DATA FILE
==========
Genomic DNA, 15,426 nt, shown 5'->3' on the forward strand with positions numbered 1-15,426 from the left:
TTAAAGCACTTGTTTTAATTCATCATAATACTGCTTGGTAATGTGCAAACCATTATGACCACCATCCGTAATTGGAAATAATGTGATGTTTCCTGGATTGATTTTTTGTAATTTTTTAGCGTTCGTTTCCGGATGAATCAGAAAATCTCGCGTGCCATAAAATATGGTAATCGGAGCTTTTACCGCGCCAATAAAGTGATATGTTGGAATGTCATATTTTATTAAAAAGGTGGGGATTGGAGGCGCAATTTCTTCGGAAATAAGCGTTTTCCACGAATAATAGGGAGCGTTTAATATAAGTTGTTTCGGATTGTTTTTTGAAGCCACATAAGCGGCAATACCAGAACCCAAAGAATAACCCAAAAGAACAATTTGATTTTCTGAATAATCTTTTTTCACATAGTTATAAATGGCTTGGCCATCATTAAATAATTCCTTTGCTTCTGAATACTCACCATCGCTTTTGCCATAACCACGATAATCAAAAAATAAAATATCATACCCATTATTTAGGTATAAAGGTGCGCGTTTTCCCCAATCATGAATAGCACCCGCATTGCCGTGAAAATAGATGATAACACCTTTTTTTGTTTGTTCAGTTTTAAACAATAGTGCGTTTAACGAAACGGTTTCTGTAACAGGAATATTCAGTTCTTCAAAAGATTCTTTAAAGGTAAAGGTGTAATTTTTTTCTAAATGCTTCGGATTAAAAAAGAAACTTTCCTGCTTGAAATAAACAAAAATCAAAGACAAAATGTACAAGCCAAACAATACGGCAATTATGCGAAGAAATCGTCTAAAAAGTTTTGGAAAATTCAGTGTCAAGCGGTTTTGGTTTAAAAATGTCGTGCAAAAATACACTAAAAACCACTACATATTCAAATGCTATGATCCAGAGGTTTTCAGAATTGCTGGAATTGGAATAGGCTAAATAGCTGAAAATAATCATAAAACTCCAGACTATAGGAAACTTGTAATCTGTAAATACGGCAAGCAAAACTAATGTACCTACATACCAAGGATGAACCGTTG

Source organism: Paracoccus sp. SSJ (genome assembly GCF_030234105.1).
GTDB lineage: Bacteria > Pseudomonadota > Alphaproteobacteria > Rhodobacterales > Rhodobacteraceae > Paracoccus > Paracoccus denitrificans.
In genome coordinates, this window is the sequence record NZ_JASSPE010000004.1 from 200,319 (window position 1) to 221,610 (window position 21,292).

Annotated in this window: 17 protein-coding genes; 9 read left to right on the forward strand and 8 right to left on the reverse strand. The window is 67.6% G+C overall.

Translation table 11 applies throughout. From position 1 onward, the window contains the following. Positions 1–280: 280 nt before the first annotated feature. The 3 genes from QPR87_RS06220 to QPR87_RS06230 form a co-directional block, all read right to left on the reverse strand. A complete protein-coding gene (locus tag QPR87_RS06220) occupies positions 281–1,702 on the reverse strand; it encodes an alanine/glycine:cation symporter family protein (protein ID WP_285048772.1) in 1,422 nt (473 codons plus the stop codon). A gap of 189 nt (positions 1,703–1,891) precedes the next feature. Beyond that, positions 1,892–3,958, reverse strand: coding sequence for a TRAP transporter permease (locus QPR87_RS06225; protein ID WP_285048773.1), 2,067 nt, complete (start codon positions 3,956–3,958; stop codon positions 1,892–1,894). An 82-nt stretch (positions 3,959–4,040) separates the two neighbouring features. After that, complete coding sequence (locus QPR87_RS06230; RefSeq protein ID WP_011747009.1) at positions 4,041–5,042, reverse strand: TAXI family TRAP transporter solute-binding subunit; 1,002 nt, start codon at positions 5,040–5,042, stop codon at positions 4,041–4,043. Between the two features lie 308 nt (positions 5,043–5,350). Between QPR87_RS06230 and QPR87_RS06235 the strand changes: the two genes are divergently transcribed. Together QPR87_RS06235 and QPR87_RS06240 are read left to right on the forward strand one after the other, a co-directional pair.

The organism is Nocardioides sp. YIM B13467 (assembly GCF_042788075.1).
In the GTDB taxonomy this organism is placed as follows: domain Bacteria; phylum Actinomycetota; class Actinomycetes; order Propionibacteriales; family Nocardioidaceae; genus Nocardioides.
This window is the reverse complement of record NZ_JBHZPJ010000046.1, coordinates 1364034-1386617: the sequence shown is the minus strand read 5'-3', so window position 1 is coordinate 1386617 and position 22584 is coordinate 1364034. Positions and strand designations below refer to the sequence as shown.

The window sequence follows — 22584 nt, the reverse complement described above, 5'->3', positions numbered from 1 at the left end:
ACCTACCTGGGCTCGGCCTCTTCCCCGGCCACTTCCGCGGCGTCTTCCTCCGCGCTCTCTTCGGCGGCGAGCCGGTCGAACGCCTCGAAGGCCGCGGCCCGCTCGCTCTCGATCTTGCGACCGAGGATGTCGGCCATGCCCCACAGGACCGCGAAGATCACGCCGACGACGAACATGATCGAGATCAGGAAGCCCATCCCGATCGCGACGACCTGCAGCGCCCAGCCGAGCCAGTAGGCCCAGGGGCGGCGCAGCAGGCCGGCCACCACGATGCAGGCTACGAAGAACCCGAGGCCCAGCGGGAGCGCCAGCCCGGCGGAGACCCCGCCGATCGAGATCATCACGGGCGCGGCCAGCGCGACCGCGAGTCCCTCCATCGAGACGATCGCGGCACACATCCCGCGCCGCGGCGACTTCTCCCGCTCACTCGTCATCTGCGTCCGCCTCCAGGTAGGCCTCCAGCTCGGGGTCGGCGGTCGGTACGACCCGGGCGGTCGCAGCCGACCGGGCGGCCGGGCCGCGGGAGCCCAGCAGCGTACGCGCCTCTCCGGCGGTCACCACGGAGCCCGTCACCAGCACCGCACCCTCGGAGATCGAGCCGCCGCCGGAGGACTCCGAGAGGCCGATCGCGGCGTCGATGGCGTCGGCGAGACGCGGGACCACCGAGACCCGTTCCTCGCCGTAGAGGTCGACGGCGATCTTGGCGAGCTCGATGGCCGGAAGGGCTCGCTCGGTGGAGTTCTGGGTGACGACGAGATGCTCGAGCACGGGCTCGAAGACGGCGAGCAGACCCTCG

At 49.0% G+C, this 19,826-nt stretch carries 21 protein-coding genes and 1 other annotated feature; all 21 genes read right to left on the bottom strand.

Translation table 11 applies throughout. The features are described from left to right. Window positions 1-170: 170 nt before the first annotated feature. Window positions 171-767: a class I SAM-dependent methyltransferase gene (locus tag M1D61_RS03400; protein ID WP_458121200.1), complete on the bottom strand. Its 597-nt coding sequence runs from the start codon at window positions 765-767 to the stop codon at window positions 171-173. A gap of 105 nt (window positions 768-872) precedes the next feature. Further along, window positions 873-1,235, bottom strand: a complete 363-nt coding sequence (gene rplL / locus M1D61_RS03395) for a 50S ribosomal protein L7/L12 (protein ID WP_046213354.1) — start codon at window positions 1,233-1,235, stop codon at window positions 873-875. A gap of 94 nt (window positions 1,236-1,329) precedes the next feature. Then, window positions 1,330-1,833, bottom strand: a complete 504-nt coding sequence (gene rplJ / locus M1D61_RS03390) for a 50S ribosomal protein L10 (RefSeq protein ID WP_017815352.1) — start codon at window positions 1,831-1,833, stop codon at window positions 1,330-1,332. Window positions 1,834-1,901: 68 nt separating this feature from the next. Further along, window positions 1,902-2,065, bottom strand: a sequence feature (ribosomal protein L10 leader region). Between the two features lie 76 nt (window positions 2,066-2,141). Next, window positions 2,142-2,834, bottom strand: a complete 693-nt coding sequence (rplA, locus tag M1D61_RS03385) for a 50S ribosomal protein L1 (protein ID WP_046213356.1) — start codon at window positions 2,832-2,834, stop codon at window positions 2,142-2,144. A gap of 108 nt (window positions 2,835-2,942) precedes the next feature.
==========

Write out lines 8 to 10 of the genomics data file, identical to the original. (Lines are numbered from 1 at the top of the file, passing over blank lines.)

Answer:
The organism is Nocardioides sp. YIM B13467 (assembly GCF_042788075.1).
In the GTDB taxonomy this organism is placed as follows: domain Bacteria; phylum Actinomycetota; class Actinomycetes; order Propionibacteriales; family Nocardioidaceae; genus Nocardioides.
This window is the reverse complement of record NZ_JBHZPJ010000046.1, coordinates 1364034-1386617: the sequence shown is the minus strand read 5'-3', so window position 1 is coordinate 1386617 and position 22584 is coordinate 1364034. Positions and strand designations below refer to the sequence as shown.